Red, blue, green. Red, blue, green. How much do your preschoolers know about patterns? Since they have a basic knowledge of colors and shapes, this is a good year to tackle this concept!
And do your students know the difference between a pattern and an arrangement, with the latter simply meaning "design"? Students' basic knowledge of shapes can also help them understand this topic in the Pre-K classroom.
You can start teaching your students about math patterns and arrangements using the two activities below, with PDF instructions for teachers available for download.
Activity: Describing Arrangements of Cubes
In this activity, children place three cubes on their workmats, showing the cubes in any arrangement they like. Provide an example so the class understands the meaning of arrangement. Explain that the word arrangement means “design,” or the way children show their cubes on the workmats.
Encourage children to create different arrangements and ask them for descriptions. Allow children to describe the arrangements first, and then introduce the words on the downloadable worksheet if children do not use them.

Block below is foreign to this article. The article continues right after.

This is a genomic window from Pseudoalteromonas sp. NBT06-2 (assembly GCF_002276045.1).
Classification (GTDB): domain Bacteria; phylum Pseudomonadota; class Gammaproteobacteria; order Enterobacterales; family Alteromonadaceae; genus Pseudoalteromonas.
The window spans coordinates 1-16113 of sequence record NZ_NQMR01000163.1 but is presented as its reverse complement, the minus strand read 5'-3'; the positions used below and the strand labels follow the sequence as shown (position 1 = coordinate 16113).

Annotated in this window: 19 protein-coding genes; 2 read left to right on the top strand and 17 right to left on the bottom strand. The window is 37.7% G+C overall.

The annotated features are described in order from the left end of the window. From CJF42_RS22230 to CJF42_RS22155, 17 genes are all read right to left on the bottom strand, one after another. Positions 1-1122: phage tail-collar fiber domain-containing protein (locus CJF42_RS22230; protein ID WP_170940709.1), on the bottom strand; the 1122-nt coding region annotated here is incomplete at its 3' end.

Children may say they displayed their cubes in the same way as a classmate so there must be three. To other children, the display will look different, so they may not be sure.
Allow children to discuss the question; then correct any misconceptions expressed. Repeat the activity with four cubes.
Activity: Making Repeating Patterns
Each pair of children needs eight Inch Squares of three different colors for a total of 24 squares. Tell children that they are going to make a new pattern today using the squares.
Make a pattern using red, blue, and green squares, and ask your students the questions on the PDF worksheet. If children have trouble seeing the smallest repeating unit, make a small space after each repeating unit so that they can see how the unit repeats.
Next, have children make their own patterns, and have each pair say the pattern using their colors. Finally, have one partner in a pair hide his or her eyes. Ask the other partner to take away one, two, or three squares.
Then, ask the first partner to open her or his eyes and count the number of squares now. Pairs will get different results depending on how many squares a partner removes, but children will get practice counting 9, 10, or 11 objects. Ask partners to reverse roles.
Learn more about HMH's Math Expressions Early Learning Resources program, which helps children make sense of math by exploring, discussing, and demonstrating their understanding of key concepts.
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